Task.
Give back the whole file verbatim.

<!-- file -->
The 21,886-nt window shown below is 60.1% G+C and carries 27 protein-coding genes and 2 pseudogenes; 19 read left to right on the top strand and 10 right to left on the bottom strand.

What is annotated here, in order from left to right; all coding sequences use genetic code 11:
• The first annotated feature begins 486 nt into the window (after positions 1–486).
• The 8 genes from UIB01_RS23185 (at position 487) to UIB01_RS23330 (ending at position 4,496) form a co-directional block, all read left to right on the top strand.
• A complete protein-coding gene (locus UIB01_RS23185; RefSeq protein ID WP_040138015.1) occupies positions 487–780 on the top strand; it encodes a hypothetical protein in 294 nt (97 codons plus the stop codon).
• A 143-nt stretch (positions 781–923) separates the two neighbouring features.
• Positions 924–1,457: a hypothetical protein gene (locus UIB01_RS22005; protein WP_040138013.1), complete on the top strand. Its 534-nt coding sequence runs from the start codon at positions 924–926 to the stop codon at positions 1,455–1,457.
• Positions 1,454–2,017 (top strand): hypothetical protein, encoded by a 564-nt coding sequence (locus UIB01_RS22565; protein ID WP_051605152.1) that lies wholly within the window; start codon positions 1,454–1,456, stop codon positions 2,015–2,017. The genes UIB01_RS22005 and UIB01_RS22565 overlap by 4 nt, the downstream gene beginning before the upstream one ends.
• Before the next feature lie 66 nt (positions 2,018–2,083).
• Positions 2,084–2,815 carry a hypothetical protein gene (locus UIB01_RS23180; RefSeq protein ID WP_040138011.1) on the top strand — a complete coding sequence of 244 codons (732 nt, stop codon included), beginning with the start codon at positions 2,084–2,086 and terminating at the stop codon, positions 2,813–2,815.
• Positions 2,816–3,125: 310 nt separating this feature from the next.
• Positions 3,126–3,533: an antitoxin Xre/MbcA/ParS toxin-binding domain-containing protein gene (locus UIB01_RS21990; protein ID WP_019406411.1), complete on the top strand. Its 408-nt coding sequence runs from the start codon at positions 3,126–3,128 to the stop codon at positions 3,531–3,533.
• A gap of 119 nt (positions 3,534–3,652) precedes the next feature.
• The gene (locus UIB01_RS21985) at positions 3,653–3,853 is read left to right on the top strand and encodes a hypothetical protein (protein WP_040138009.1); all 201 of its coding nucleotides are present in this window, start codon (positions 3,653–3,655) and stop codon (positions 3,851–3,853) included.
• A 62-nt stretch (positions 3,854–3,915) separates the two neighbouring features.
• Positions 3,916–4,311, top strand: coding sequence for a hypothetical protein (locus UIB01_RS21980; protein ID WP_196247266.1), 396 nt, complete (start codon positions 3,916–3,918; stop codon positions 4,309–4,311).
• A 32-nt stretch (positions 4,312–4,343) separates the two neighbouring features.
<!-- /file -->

The 21,886-nt window shown below is 60.1% G+C and carries 27 protein-coding genes and 2 pseudogenes; 19 read left to right on the top strand and 10 right to left on the bottom strand.

What is annotated here, in order from left to right; all coding sequences use genetic code 11:
• The first annotated feature begins 486 nt into the window (after positions 1–486).
• The 8 genes from UIB01_RS23185 (at position 487) to UIB01_RS23330 (ending at position 4,496) form a co-directional block, all read left to right on the top strand.
• A complete protein-coding gene (locus UIB01_RS23185; RefSeq protein ID WP_040138015.1) occupies positions 487–780 on the top strand; it encodes a hypothetical protein in 294 nt (97 codons plus the stop codon).
• A 143-nt stretch (positions 781–923) separates the two neighbouring features.
• Positions 924–1,457: a hypothetical protein gene (locus UIB01_RS22005; protein WP_040138013.1), complete on the top strand. Its 534-nt coding sequence runs from the start codon at positions 924–926 to the stop codon at positions 1,455–1,457.
• Positions 1,454–2,017 (top strand): hypothetical protein, encoded by a 564-nt coding sequence (locus UIB01_RS22565; protein ID WP_051605152.1) that lies wholly within the window; start codon positions 1,454–1,456, stop codon positions 2,015–2,017. The genes UIB01_RS22005 and UIB01_RS22565 overlap by 4 nt, the downstream gene beginning before the upstream one ends.
• Before the next feature lie 66 nt (positions 2,018–2,083).
• Positions 2,084–2,815 carry a hypothetical protein gene (locus UIB01_RS23180; RefSeq protein ID WP_040138011.1) on the top strand — a complete coding sequence of 244 codons (732 nt, stop codon included), beginning with the start codon at positions 2,084–2,086 and terminating at the stop codon, positions 2,813–2,815.
• Positions 2,816–3,125: 310 nt separating this feature from the next.
• Positions 3,126–3,533: an antitoxin Xre/MbcA/ParS toxin-binding domain-containing protein gene (locus UIB01_RS21990; protein ID WP_019406411.1), complete on the top strand. Its 408-nt coding sequence runs from the start codon at positions 3,126–3,128 to the stop codon at positions 3,531–3,533.
• A gap of 119 nt (positions 3,534–3,652) precedes the next feature.
• The gene (locus UIB01_RS21985) at positions 3,653–3,853 is read left to right on the top strand and encodes a hypothetical protein (protein WP_040138009.1); all 201 of its coding nucleotides are present in this window, start codon (positions 3,653–3,655) and stop codon (positions 3,851–3,853) included.
• A 62-nt stretch (positions 3,854–3,915) separates the two neighbouring features.
• Positions 3,916–4,311, top strand: coding sequence for a hypothetical protein (locus UIB01_RS21980; protein ID WP_196247266.1), 396 nt, complete (start codon positions 3,916–3,918; stop codon positions 4,309–4,311).
• A 32-nt stretch (positions 4,312–4,343) separates the two neighbouring features.